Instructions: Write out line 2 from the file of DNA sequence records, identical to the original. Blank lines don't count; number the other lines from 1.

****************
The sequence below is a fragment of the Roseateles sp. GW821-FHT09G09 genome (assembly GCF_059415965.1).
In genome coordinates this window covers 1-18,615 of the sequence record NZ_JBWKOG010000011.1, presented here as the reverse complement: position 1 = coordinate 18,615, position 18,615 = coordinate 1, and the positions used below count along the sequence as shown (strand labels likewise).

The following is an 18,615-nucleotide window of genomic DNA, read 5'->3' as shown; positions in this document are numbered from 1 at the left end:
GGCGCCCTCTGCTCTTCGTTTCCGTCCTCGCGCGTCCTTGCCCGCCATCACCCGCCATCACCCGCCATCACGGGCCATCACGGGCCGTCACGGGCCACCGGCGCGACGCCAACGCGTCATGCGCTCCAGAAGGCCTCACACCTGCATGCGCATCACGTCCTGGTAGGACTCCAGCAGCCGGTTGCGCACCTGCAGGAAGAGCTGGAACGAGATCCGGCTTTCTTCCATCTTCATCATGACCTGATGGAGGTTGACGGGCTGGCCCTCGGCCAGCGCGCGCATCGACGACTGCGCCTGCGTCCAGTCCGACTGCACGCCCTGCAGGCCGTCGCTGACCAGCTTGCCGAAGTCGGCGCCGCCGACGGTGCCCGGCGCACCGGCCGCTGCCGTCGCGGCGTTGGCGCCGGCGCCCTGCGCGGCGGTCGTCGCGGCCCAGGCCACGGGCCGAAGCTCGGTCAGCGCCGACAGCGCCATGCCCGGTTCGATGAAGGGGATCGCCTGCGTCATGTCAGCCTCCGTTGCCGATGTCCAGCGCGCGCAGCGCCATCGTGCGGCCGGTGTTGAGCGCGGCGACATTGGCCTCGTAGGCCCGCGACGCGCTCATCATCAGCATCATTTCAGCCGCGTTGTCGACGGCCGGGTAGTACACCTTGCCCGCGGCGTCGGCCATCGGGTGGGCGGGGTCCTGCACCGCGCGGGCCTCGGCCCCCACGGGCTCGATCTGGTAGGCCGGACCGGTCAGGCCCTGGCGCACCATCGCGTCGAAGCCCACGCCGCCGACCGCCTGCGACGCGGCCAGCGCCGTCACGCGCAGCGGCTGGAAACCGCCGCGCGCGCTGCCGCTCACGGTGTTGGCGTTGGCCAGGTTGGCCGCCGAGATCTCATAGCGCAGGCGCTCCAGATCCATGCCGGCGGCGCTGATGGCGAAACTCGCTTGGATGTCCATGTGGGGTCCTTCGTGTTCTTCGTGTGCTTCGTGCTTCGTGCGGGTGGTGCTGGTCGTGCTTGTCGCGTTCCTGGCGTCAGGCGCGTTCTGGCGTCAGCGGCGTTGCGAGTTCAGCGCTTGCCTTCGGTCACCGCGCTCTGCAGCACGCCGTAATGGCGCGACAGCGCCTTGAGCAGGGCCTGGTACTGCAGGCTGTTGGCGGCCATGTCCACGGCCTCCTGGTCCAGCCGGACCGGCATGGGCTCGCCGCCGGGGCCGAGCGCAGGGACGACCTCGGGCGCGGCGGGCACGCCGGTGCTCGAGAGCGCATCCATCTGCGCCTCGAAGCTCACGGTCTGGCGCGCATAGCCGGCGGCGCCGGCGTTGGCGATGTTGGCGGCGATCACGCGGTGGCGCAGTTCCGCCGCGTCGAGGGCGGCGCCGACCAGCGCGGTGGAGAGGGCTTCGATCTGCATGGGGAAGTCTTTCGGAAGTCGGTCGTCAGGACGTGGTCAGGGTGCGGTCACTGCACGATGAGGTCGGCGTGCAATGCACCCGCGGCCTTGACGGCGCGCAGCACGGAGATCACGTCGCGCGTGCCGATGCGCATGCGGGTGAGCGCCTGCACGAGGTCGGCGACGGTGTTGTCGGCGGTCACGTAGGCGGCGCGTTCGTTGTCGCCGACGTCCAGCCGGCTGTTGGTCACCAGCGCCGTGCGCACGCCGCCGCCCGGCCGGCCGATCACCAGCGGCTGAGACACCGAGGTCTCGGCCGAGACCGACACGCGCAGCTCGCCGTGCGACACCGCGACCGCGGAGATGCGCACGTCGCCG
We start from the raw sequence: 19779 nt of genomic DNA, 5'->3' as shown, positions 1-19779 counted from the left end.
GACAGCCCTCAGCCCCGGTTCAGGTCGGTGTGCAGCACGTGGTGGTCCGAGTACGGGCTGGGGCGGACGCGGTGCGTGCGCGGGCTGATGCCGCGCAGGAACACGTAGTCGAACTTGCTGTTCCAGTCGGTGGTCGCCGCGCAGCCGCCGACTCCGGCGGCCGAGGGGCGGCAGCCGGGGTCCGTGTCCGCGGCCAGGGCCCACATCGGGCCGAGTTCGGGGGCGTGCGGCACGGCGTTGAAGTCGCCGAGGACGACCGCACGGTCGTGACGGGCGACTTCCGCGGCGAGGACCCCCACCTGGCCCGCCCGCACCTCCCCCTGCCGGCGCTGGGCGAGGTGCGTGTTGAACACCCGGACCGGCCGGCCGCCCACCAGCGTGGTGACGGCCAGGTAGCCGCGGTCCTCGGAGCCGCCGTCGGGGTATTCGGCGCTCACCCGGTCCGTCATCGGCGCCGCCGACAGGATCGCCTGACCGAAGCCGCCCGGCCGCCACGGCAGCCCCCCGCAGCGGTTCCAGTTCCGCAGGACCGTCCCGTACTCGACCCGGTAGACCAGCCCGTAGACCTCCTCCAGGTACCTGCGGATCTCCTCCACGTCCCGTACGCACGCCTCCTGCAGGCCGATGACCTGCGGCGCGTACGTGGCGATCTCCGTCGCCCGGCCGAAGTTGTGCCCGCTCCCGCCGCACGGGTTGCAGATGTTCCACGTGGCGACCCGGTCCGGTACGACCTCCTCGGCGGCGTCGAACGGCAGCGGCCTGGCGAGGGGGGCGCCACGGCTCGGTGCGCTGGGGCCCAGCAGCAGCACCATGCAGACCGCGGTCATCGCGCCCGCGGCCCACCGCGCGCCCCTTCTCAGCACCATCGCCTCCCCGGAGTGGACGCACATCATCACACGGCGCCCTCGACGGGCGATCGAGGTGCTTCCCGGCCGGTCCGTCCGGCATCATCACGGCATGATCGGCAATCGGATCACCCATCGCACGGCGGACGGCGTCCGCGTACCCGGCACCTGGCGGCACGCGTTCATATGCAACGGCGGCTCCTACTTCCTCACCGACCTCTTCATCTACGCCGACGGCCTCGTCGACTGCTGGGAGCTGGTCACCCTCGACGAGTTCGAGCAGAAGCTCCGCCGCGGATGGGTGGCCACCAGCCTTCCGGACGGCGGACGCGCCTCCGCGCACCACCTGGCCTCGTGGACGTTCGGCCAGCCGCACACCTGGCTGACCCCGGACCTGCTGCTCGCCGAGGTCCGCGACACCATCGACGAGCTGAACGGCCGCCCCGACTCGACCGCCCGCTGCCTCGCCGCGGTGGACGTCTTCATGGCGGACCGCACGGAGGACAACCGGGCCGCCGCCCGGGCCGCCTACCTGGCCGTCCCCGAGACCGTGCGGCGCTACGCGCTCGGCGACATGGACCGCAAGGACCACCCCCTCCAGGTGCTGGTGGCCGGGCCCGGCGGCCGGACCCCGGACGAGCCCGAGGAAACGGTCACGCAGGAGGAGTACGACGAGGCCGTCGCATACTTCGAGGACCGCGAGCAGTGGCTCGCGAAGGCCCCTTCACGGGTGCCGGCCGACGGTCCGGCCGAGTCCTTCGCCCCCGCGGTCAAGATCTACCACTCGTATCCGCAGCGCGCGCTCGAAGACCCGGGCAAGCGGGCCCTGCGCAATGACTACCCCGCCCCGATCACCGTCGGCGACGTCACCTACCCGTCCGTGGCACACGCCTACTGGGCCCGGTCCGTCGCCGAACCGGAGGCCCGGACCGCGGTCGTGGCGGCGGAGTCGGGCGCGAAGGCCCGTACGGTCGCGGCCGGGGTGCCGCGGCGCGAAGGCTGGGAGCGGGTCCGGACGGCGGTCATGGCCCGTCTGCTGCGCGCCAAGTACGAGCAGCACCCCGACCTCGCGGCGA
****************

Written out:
In genome coordinates this window covers 1-18,615 of the sequence record NZ_JBWKOG010000011.1, presented here as the reverse complement: position 1 = coordinate 18,615, position 18,615 = coordinate 1, and the positions used below count along the sequence as shown (strand labels likewise).